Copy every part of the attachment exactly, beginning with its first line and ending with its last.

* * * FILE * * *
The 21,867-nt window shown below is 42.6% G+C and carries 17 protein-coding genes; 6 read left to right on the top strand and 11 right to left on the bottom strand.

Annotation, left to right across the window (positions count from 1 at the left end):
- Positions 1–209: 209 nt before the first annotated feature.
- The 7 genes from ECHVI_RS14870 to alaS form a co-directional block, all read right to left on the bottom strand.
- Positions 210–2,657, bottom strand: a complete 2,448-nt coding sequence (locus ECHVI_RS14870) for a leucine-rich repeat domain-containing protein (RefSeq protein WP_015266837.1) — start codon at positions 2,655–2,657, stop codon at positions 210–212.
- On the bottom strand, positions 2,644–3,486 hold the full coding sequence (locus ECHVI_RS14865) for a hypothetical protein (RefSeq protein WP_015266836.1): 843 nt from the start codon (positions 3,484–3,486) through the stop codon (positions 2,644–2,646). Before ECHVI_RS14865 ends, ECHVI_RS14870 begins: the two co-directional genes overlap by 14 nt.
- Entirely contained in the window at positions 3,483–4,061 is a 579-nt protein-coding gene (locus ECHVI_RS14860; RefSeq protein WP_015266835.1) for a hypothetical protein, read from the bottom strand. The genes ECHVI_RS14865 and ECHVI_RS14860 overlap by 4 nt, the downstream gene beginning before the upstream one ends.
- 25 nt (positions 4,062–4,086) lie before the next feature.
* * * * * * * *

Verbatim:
The 21,867-nt window shown below is 42.6% G+C and carries 17 protein-coding genes; 6 read left to right on the top strand and 11 right to left on the bottom strand.

Annotation, left to right across the window (positions count from 1 at the left end):
- Positions 1–209: 209 nt before the first annotated feature.
- The 7 genes from ECHVI_RS14870 to alaS form a co-directional block, all read right to left on the bottom strand.
- Positions 210–2,657, bottom strand: a complete 2,448-nt coding sequence (locus ECHVI_RS14870) for a leucine-rich repeat domain-containing protein (RefSeq protein WP_015266837.1) — start codon at positions 2,655–2,657, stop codon at positions 210–212.
- On the bottom strand, positions 2,644–3,486 hold the full coding sequence (locus ECHVI_RS14865) for a hypothetical protein (RefSeq protein WP_015266836.1): 843 nt from the start codon (positions 3,484–3,486) through the stop codon (positions 2,644–2,646). Before ECHVI_RS14865 ends, ECHVI_RS14870 begins: the two co-directional genes overlap by 14 nt.
- Entirely contained in the window at positions 3,483–4,061 is a 579-nt protein-coding gene (locus ECHVI_RS14860; RefSeq protein WP_015266835.1) for a hypothetical protein, read from the bottom strand. The genes ECHVI_RS14865 and ECHVI_RS14860 overlap by 4 nt, the downstream gene beginning before the upstream one ends.
- 25 nt (positions 4,062–4,086) lie before the next feature.